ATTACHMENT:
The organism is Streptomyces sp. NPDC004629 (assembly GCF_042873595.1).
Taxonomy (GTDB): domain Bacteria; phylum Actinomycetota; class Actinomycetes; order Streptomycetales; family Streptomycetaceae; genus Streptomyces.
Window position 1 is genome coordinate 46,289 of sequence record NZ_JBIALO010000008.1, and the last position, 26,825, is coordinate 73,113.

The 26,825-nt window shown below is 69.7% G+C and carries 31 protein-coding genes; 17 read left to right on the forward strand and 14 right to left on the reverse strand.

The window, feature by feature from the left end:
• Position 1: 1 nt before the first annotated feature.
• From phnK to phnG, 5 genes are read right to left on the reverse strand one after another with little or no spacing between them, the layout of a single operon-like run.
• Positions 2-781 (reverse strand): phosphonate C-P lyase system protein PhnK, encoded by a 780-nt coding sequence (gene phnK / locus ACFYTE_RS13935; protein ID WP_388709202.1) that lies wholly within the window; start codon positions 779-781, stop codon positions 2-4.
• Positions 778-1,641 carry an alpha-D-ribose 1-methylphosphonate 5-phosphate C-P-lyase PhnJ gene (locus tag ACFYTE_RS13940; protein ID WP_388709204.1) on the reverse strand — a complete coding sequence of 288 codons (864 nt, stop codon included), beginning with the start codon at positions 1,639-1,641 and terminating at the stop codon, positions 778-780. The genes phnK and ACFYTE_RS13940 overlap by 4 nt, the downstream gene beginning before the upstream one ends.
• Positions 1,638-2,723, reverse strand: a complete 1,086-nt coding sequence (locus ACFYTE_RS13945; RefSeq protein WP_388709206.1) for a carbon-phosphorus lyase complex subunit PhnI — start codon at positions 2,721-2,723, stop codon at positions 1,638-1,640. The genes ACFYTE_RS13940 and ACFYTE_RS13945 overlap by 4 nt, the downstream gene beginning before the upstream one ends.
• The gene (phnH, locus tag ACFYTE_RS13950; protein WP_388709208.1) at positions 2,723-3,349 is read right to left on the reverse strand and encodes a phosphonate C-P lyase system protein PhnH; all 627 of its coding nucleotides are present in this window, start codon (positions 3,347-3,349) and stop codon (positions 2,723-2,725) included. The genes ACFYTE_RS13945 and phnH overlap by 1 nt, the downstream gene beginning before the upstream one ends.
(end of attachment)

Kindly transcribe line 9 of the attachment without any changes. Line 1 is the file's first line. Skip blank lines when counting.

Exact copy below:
• Positions 778-1,641 carry an alpha-D-ribose 1-methylphosphonate 5-phosphate C-P-lyase PhnJ gene (locus tag ACFYTE_RS13940; protein ID WP_388709204.1) on the reverse strand — a complete coding sequence of 288 codons (864 nt, stop codon included), beginning with the start codon at positions 1,639-1,641 and terminating at the stop codon, positions 778-780. The genes phnK and ACFYTE_RS13940 overlap by 4 nt, the downstream gene beginning before the upstream one ends.